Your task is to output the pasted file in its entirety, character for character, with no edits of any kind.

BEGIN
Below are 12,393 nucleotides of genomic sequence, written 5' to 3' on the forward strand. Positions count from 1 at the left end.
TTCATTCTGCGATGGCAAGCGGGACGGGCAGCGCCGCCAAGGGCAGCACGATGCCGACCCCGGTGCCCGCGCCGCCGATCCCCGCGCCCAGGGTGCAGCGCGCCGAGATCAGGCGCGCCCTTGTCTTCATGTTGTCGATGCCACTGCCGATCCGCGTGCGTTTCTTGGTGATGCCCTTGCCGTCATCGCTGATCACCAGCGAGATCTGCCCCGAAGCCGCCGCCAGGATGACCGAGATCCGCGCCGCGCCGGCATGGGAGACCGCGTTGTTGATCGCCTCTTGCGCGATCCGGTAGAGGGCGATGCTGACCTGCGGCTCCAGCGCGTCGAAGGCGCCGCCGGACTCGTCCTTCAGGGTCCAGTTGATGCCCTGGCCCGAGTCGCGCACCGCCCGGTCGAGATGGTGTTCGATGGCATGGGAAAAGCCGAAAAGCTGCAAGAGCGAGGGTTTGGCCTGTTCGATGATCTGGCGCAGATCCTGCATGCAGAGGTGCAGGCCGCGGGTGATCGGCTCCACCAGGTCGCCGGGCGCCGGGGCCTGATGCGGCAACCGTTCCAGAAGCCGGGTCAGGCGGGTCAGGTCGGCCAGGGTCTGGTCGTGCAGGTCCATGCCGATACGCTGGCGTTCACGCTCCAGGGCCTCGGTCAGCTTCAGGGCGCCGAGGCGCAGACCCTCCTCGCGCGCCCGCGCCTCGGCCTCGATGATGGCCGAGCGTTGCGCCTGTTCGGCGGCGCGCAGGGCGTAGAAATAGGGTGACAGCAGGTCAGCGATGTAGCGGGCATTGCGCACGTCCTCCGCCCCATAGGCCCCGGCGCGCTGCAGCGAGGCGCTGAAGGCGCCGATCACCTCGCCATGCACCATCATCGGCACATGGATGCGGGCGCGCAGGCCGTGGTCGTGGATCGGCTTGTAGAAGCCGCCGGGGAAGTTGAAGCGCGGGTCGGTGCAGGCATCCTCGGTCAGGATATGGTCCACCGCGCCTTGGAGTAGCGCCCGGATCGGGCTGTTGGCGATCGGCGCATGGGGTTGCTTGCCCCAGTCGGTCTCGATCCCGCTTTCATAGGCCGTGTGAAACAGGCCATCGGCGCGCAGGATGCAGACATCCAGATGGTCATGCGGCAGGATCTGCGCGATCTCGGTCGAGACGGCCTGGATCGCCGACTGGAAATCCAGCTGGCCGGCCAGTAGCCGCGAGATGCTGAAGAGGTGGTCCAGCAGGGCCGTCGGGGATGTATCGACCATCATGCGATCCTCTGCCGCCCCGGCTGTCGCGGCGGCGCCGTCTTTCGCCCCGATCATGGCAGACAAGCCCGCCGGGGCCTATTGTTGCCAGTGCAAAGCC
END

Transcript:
Below are 12,393 nucleotides of genomic sequence, written 5' to 3' on the forward strand. Positions count from 1 at the left end.
TTCATTCTGCGATGGCAAGCGGGACGGGCAGCGCCGCCAAGGGCAGCACGATGCCGACCCCGGTGCCCGCGCCGCCGATCCCCGCGCCCAGGGTGCAGCGCGCCGAGATCAGGCGCGCCCTTGTCTTCATGTTGTCGATGCCACTGCCGATCCGCGTGCGTTTCTTGGTGATGCCCTTGCCGTCATCGCTGATCACCAGCGAGATCTGCCCCGAAGCCGCCGCCAGGATGACCGAGATCCGCGCCGCGCCGGCATGGGAGACCGCGTTGTTGATCGCCTCTTGCGCGATCCGGTAGAGGGCGATGCTGACCTGCGGCTCCAGCGCGTCGAAGGCGCCGCCGGACTCGTCCTTCAGGGTCCAGTTGATGCCCTGGCCCGAGTCGCGCACCGCCCGGTCGAGATGGTGTTCGATGGCATGGGAAAAGCCGAAAAGCTGCAAGAGCGAGGGTTTGGCCTGTTCGATGATCTGGCGCAGATCCTGCATGCAGAGGTGCAGGCCGCGGGTGATCGGCTCCACCAGGTCGCCGGGCGCCGGGGCCTGATGCGGCAACCGTTCCAGAAGCCGGGTCAGGCGGGTCAGGTCGGCCAGGGTCTGGTCGTGCAGGTCCATGCCGATACGCTGGCGTTCACGCTCCAGGGCCTCGGTCAGCTTCAGGGCGCCGAGGCGCAGACCCTCCTCGCGCGCCCGCGCCTCGGCCTCGATGATGGCCGAGCGTTGCGCCTGTTCGGCGGCGCGCAGGGCGTAGAAATAGGGTGACAGCAGGTCAGCGATGTAGCGGGCATTGCGCACGTCCTCCGCCCCATAGGCCCCGGCGCGCTGCAGCGAGGCGCTGAAGGCGCCGATCACCTCGCCATGCACCATCATCGGCACATGGATGCGGGCGCGCAGGCCGTGGTCGTGGATCGGCTTGTAGAAGCCGCCGGGGAAGTTGAAGCGCGGGTCGGTGCAGGCATCCTCGGTCAGGATATGGTCCACCGCGCCTTGGAGTAGCGCCCGGATCGGGCTGTTGGCGATCGGCGCATGGGGTTGCTTGCCCCAGTCGGTCTCGATCCCGCTTTCATAGGCCGTGTGAAACAGGCCATCGGCGCGCAGGATGCAGACATCCAGATGGTCATGCGGCAGGATCTGCGCGATCTCGGTCGAGACGGCCTGGATCGCCGACTGGAAATCCAGCTGGCCGGCCAGTAGCCGCGAGATGCTGAAGAGGTGGTCCAGCAGGGCCGTCGGGGATGTATCGACCATCATGCGATCCTCTGCCGCCCCGGCTGTCGCGGCGGCGCCGTCTTTCGCCCCGATCATGGCAGACAAGCCCGCCGGGGCCTATTGTTGCCAGTGCAAAGCC